• Counselor Education Pedagogy
  • Professional School Counseling
  • Clinical Mental Health Counseling
  • Interdisciplinary Practices in Counseling

Prior to the exam students are informed of the topics covered in their exam, but will not receive the specific questions. Students may bring one page of notes per question, but no other resources.  It is expected that responses to every question are in-depth, well-written and include citations and references germane to the topic.

3.     During the scheduled exam time, student writes responses (using computer set-up in exam room) to questions. There will be no internet access on the computer.

4.     Using a departmental comprehensive grading guide, doctoral committee members read exam and determine if the student passes the written exam.  

If at least three members of the committee vote pass for every question, the student receives a grade of pass and may move to the oral part of the exam.   For any question not evaluated as a pass, the student is given a different question (same topic) and an opportunity to rewrite.  The student and adviser schedule a retest date and time (1 hour per question). The same grading procedures apply for the retest.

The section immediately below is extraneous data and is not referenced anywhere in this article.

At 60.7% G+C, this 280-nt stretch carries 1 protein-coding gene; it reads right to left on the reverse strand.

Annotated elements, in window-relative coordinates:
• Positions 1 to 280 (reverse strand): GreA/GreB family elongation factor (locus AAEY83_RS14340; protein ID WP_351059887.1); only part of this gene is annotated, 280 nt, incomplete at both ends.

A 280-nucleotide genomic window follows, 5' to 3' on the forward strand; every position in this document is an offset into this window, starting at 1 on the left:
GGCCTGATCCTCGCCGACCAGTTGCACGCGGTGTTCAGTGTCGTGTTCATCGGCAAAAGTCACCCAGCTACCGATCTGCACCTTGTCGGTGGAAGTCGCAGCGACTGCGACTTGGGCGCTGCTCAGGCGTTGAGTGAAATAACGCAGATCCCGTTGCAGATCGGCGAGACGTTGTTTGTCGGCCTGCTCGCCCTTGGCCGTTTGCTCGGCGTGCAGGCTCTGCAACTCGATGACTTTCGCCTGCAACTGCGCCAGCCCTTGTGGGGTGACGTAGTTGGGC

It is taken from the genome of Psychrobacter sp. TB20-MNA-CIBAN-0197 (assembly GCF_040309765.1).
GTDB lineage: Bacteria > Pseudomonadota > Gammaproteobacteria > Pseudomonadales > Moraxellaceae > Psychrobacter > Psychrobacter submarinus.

At this point, if at least three members of the committee vote pass, the student moves to the oral examination.   If at least three members of the committee do not vote pass, the student is terminated from the program. 

Process for Oral Examination

Student and adviser schedule a date and time for oral examination with doctoral committee:

1.     During oral examination the committee members may ask the student any follow-up questions related to the written exam or any additional questions not previously asked on the written exam.